History of the Canal

1794 saw the passing of the Act of Parliament authorising the building of the Ashby-de-la-Zouch Canal, and the canal opened throughout by 1804. Constructed mainly to carry coal from the pits in Moira and Measham area, it enjoyed only limited success.

The railway mania of the 1830’s and 40’s did little for its fortunes and in 1846 the canal was sold to the Midland Railway for £110,000, a considerable loss against construction costs of £184,000. Existing in close proximity to active coalmines meant the Ashby Canal was constantly affected by mining subsidence. A major breach at Moira in 1918 nearly closed the canal permanently, only the strategic importance of the coal supplies during the 1st World War allowed it to survive.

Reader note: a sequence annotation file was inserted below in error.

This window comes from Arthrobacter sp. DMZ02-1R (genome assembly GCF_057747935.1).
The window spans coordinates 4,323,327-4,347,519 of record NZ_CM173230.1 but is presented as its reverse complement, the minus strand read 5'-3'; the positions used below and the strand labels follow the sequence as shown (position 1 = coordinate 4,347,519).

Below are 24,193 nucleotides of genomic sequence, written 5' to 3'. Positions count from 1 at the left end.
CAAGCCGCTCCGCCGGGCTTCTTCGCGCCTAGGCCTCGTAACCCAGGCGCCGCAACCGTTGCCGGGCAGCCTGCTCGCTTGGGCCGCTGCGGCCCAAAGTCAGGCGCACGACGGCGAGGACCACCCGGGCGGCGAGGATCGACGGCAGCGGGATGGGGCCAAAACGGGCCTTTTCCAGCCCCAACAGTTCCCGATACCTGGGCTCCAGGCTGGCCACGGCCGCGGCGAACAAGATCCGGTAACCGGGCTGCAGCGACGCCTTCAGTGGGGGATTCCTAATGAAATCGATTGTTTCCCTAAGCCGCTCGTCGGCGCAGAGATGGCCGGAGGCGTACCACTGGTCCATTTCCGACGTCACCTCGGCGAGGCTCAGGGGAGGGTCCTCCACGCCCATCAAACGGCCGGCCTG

The 1920’s and 30’s were beset with subsidence damage and by claims against local collieries. By 1944, the L.M.S. Railway, which had taken over he Midland’s interests in the 1923 grouping, won Parliamentary approval to close the canal from the terminus north of Moira to Donisthorpe. Further closures followed, the canal being navigable only to its current terminus north of Snarestone by 1966.

A detailed history of the Ashby Canal is available – “Ashby Canal, Past, Present and Future”, from the Ashby Canal Association, and the Moira Furnace shop.